Illusions begin, p.12
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       Illusions Begin, p.12
 

           N.L. Greene
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  ***

  Ralph stood to greet her as soon as she pulled open the heavy glass doors to her office building. She could see by the look on his face that he was well aware of why the police had paid her a visit the day before and instantly felt bad for his concern and worry. “I’m fine Ralph. I promise,” she reassured him before he could voice his concerns.

  He nodded his head in a way that told her he expected nothing less. “Yes ma’am. I knew that you would be,” his voice softened just a fraction and he offered her a kind smile, “but if you need anything, make sure you let me know.”

  She couldn’t help but to walk over and give him a quick hug. When she pulled back she could see that Ralph was just a little more relaxed than he was when she came in. “Better?” she teased him.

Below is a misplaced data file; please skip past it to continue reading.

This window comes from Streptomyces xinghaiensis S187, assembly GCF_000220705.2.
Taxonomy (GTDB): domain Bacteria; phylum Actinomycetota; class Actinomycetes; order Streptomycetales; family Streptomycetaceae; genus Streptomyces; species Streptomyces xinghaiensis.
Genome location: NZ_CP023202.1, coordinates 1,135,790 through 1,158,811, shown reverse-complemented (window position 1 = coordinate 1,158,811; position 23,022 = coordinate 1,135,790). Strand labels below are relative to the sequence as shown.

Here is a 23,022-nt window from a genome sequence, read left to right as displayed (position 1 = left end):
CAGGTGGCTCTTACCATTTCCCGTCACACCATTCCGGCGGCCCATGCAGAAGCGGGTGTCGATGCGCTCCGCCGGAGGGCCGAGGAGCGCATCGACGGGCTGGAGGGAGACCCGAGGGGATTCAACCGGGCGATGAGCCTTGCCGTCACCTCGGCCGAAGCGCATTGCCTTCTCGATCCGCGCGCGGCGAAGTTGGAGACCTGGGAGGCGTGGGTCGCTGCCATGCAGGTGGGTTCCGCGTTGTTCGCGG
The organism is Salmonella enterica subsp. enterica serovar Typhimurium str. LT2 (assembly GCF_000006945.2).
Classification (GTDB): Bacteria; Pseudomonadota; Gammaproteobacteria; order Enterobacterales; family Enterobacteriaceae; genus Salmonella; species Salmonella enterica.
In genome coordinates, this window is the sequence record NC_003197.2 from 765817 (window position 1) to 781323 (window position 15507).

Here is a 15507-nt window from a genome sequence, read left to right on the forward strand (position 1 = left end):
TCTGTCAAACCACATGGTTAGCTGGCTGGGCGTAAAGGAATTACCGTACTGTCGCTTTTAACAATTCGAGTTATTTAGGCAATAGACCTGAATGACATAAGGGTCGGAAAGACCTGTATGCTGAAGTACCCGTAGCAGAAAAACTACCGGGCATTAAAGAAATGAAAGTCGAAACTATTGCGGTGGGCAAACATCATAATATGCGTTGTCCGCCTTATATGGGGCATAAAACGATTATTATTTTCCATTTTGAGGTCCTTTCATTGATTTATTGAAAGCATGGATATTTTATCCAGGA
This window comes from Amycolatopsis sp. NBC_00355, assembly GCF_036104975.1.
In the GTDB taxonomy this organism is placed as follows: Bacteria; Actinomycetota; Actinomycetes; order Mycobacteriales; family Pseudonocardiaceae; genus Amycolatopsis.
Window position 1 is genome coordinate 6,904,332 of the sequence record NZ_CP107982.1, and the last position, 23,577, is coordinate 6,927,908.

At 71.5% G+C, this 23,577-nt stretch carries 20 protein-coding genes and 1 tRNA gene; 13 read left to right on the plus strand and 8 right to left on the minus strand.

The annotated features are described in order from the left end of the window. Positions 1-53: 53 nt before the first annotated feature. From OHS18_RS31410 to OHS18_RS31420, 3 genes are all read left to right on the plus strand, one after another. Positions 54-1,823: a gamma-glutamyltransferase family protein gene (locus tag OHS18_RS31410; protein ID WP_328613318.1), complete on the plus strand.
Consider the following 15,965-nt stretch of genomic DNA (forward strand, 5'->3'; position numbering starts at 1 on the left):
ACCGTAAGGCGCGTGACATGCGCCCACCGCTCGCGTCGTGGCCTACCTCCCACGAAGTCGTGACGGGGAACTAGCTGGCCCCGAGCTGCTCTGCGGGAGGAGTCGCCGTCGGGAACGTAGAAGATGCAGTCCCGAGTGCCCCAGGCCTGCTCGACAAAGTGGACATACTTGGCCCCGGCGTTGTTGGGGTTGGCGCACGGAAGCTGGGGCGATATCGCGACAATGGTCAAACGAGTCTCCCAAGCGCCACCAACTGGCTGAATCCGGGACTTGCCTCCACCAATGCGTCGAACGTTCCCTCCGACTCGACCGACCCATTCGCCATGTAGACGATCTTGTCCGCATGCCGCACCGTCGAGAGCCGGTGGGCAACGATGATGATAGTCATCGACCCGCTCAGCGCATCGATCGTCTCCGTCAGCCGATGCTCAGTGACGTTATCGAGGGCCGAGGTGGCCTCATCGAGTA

“Much,” he wasn’t ashamed to admit.

  “Good. I’ll see you this afternoon Ralph.”

  “Yes ma’am. You have a good day.”

  “You too Ralph,” she smiled at him again and made her way to the elevators. The day before, she had been so preoccupied with the police coming to meet her and the conversation she was going to have with her father that she thought of nothing else. Today her mind was clearer and her memory vivid. As she pressed the button and waited, she stood looking at the silver doors and her distorted reflection within, but wasn’t really seeing herself. Instead she remembered Lance and the terrifying encounter she had with him the other day. When the shiny doors finally opened and she stepped inside, she couldn’t help but to give the lobby a nervous glance, making sure he wasn’t lurking somewhere in the shadows. She practically held her breath the entire ride up, scared she would stop on another floor and he would step into the small space with her again.